Amy ArcWelder was my first real attempt at doing some kind of scripted animation in Flash. And rather than keep it simple, I decided to expand on the type writer effect from the original Flash Hacks book and built my own dialog engine. I was also into the character Erin from those Esurance commercials and wanted to try something similar – the hot female lead in a predominantly blue-collar male demographic. From this, Amy ArcWelder was born, built in Illustrator from Clip Art and sketches.
When I first started taking over the marketing side of OTC’s robot business, I was always puzzled how we could penetrate a shallow yet predominated market and get people to listen. Our welding equipment was like the Rolls Royce of its kind in industrial factories – but was priced as such, hence most people immediately found us out of their league. We launched a small campaign around the lines “I’ve seen it and still can’t believe it!”, and promoted it for our trade show booth that year.
And for the record, I admit that the dialog between Amy and her solution specialist is pretty craptacular. Que lastima…
Dialog aside, I’m not sure why Amy never made it past that show. I was a bit frustrated as I had hoped to see her in more, with better animations, and a chance to continue using the dialog engine I built. Would have been so awesome if we could have farmed out some old school timeline animations with Amy saving the day now that she knew about OTC. Woulda, coulda, shoulda. Just had no time, I guess.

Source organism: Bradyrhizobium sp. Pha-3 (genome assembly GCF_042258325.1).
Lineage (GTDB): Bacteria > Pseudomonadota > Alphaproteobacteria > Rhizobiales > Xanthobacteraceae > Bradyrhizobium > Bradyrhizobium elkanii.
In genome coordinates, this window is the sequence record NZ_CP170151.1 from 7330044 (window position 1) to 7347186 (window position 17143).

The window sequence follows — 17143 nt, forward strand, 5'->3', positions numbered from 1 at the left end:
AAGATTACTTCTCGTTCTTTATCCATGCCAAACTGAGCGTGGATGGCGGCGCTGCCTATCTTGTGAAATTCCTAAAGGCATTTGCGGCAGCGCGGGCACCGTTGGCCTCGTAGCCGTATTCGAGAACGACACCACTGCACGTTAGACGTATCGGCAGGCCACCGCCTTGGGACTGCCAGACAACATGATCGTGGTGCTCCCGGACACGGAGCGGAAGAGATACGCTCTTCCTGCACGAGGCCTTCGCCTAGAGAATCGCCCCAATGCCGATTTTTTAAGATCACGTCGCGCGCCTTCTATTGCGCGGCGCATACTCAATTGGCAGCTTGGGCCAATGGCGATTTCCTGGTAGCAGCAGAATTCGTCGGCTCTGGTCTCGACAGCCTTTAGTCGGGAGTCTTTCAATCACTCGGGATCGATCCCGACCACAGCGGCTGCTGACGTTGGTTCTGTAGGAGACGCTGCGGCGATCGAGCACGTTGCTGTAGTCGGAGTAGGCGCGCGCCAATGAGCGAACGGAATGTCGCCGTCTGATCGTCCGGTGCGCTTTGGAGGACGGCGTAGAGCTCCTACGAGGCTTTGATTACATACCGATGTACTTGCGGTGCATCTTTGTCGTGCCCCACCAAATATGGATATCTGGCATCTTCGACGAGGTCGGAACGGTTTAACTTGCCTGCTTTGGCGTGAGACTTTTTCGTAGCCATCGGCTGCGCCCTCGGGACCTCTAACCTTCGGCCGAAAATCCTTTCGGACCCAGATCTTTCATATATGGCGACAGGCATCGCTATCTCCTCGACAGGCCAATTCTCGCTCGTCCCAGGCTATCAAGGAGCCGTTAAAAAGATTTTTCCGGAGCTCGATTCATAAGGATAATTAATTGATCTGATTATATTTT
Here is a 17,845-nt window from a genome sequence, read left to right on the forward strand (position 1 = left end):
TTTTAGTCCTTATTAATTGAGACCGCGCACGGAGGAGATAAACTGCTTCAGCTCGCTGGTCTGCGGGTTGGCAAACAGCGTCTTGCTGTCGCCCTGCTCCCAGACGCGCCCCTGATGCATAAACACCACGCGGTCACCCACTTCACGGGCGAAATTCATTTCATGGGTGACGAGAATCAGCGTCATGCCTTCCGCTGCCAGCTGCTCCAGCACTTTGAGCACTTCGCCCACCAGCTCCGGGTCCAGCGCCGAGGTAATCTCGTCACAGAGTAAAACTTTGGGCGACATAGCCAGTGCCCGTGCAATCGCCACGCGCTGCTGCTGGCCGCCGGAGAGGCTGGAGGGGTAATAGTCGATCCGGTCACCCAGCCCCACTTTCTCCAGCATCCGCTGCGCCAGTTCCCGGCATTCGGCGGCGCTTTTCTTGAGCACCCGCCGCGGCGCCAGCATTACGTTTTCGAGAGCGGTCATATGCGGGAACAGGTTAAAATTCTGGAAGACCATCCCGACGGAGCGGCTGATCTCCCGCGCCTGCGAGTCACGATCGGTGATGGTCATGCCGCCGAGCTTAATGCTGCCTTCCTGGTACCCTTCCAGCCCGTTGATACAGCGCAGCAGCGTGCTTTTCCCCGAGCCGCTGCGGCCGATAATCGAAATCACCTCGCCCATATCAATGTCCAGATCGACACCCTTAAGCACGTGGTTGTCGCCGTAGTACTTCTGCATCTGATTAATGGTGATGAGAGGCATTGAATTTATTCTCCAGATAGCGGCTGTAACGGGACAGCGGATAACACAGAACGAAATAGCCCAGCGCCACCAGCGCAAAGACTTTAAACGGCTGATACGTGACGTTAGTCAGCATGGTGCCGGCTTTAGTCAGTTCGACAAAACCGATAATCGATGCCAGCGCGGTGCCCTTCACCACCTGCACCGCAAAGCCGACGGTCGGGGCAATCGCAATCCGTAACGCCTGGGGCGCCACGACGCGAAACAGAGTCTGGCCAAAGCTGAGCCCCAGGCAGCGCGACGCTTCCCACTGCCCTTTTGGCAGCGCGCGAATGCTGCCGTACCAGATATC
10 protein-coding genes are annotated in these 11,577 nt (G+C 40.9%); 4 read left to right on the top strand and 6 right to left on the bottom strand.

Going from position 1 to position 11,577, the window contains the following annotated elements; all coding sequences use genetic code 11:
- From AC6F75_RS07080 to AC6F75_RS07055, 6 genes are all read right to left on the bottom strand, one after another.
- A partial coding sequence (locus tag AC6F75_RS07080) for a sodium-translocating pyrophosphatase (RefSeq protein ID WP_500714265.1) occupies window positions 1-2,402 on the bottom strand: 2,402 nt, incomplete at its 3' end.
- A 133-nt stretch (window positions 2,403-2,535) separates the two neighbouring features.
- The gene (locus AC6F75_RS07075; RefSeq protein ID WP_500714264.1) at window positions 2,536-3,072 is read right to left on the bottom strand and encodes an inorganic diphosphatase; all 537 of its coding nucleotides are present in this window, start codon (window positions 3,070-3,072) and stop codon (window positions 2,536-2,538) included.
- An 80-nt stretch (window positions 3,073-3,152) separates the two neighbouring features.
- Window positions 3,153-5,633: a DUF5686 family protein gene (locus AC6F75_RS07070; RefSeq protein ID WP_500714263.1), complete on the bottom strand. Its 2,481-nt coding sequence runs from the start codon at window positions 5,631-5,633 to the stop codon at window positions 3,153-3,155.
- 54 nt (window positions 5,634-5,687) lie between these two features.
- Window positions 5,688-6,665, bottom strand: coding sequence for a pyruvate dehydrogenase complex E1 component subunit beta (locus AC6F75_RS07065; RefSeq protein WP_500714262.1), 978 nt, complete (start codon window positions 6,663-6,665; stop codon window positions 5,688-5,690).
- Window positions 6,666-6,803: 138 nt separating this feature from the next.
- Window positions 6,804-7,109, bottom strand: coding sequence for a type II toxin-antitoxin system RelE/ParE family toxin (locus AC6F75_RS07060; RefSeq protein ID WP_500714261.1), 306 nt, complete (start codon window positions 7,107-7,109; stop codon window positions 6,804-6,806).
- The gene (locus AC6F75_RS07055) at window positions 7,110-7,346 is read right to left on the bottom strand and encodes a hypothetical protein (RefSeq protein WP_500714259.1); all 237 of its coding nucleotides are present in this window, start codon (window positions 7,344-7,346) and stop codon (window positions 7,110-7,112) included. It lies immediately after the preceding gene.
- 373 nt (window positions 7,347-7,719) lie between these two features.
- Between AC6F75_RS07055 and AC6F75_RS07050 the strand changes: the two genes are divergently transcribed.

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The Audio Slideshow Player is a project I started developing for NYI in 2009. Our original concept was to clone something similar to the slideshow player on the NY Times website, but for offline purposes. The application itself is basically a custom mp3 player that also can show a slideshow of pictures, set in time with the audio.
To do: I would really like to add a seek() feature to here, and am currently experimenting with a build that uses the NetConnection class to do this. Also, I would like to develop a Flex or Air app that would generate the XML file for the time durations and image URLs – currently, this is a manual application.
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This past week, I started learning Flex. For real this time. I’ve done simple tutorials in the past, which were straightforward and easy to follow. But really, I don’t think you can’t learn a language until you really set out to build something that doesn’t exist. It’s the trials and errors that teach the nuance of the language.
So then, Plotty! Plotty is essentially a Flex-based app that will allow users to create / load new tilemaps for a game engine I’m working on. My original idea was to leverage the existing Tilelist component, but quickly found out its columns and rows have a mind of their own and would not work for something that requires the precision we need. This left me with two options: build my own or figure out the complexities of the Grid component, which may have done the job with a proper ItemRenderer. Grid seemed straightforward for small layout stuff, but not something that would eventually hold 1000×1000 tile maps.
The conclusion I came to was to build my own Component in ActionScript instead. It’s still a work in progress at this point, written over the course of Saturday afternoon and Sunday night, but it loads tilemaps, allows the user to modify them, then export the map (XML). This will all get tied in to the Flex app, but for now works well enough for local purposes.
The version below was built in Flash. I’ve since refined it to work in Flex, and should have something good to show this weekend.
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